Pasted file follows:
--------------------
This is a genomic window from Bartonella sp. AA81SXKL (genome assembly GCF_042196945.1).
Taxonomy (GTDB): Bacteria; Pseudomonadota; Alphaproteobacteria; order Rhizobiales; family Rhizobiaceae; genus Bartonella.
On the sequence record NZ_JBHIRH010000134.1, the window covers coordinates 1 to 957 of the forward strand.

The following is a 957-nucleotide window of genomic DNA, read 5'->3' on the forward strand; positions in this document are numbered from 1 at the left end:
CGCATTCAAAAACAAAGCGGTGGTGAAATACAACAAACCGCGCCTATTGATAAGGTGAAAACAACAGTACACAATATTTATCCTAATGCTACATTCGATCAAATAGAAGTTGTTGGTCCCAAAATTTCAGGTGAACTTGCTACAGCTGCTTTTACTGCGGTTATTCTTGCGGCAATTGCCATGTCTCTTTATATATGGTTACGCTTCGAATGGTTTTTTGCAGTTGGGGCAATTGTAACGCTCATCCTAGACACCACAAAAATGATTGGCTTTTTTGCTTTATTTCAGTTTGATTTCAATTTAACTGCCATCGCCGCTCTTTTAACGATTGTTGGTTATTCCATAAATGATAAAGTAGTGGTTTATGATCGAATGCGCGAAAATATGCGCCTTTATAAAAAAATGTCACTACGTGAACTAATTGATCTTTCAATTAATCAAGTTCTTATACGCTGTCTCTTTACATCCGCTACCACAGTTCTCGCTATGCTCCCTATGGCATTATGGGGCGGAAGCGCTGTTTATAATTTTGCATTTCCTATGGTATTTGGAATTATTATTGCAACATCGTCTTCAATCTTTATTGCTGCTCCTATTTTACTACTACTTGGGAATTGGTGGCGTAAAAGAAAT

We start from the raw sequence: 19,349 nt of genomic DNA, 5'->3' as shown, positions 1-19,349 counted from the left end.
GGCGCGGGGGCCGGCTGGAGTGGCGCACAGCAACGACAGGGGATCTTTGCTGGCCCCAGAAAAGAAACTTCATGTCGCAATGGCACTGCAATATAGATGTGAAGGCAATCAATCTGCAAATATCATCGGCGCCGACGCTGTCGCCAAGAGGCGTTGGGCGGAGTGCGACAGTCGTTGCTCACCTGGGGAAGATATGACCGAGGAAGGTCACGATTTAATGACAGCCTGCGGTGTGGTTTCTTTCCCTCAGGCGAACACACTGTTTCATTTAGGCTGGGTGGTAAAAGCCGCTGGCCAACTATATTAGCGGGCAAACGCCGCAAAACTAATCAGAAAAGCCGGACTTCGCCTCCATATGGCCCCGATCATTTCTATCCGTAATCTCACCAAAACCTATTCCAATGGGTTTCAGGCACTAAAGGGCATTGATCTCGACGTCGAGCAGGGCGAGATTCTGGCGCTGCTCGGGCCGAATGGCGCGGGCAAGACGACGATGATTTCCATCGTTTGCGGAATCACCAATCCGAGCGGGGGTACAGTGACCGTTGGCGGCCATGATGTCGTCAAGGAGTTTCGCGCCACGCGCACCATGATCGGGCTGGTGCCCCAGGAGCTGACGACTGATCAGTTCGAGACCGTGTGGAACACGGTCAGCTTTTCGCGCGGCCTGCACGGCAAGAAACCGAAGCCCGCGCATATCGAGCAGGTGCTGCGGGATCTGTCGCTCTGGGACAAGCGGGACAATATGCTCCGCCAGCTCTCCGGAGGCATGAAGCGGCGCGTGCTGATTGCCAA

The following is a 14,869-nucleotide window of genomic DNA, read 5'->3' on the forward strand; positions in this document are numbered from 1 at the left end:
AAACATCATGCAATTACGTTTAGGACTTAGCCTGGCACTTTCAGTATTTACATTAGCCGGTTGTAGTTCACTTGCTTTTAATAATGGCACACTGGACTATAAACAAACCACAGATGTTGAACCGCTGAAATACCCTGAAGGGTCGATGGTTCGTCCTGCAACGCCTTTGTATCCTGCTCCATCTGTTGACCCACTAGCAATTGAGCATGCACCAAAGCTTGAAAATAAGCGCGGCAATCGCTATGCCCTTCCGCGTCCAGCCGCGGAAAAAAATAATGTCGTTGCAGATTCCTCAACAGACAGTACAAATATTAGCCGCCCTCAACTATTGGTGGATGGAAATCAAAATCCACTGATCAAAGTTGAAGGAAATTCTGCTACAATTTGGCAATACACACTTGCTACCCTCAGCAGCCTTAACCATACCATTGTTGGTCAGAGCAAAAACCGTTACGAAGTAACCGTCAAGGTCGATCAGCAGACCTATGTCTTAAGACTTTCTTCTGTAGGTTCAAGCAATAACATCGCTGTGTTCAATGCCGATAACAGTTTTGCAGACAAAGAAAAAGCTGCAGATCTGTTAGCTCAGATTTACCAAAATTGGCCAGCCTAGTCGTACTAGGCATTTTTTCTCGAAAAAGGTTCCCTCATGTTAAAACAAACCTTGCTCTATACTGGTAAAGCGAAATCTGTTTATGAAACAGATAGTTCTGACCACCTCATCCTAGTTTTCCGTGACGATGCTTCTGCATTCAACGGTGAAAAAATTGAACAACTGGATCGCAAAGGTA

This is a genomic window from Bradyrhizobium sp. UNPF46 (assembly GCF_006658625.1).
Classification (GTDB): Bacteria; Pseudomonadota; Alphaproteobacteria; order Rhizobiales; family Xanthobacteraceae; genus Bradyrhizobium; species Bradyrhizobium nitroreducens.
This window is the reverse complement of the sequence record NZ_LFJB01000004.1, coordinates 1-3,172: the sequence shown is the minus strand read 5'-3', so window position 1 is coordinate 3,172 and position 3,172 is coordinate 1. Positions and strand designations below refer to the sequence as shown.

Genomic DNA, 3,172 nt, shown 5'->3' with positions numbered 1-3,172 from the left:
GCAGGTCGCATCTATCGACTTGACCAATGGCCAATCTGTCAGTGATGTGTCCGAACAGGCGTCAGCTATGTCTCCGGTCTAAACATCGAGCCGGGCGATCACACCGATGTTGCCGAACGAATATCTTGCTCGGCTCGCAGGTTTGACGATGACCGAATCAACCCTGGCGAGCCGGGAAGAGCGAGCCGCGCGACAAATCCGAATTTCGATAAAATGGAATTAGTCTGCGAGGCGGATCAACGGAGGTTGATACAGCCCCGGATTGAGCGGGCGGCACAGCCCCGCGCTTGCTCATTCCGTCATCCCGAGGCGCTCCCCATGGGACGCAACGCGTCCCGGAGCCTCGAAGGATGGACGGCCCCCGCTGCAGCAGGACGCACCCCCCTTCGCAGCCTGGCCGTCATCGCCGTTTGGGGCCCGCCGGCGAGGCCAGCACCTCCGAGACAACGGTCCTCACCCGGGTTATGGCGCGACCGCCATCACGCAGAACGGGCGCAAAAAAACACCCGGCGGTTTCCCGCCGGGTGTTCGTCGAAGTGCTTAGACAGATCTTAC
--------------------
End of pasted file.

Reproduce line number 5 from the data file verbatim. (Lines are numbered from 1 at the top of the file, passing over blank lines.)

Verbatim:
CGCATTCAAAAACAAAGCGGTGGTGAAATACAACAAACCGCGCCTATTGATAAGGTGAAAACAACAGTACACAATATTTATCCTAATGCTACATTCGATCAAATAGAAGTTGTTGGTCCCAAAATTTCAGGTGAACTTGCTACAGCTGCTTTTACTGCGGTTATTCTTGCGGCAATTGCCATGTCTCTTTATATATGGTTACGCTTCGAATGGTTTTTTGCAGTTGGGGCAATTGTAACGCTCATCCTAGACACCACAAAAATGATTGGCTTTTTTGCTTTATTTCAGTTTGATTTCAATTTAACTGCCATCGCCGCTCTTTTAACGATTGTTGGTTATTCCATAAATGATAAAGTAGTGGTTTATGATCGAATGCGCGAAAATATGCGCCTTTATAAAAAAATGTCACTACGTGAACTAATTGATCTTTCAATTAATCAAGTTCTTATACGCTGTCTCTTTACATCCGCTACCACAGTTCTCGCTATGCTCCCTATGGCATTATGGGGCGGAAGCGCTGTTTATAATTTTGCATTTCCTATGGTATTTGGAATTATTATTGCAACATCGTCTTCAATCTTTATTGCTGCTCCTATTTTACTACTACTTGGGAATTGGTGGCGTAAAAGAAAT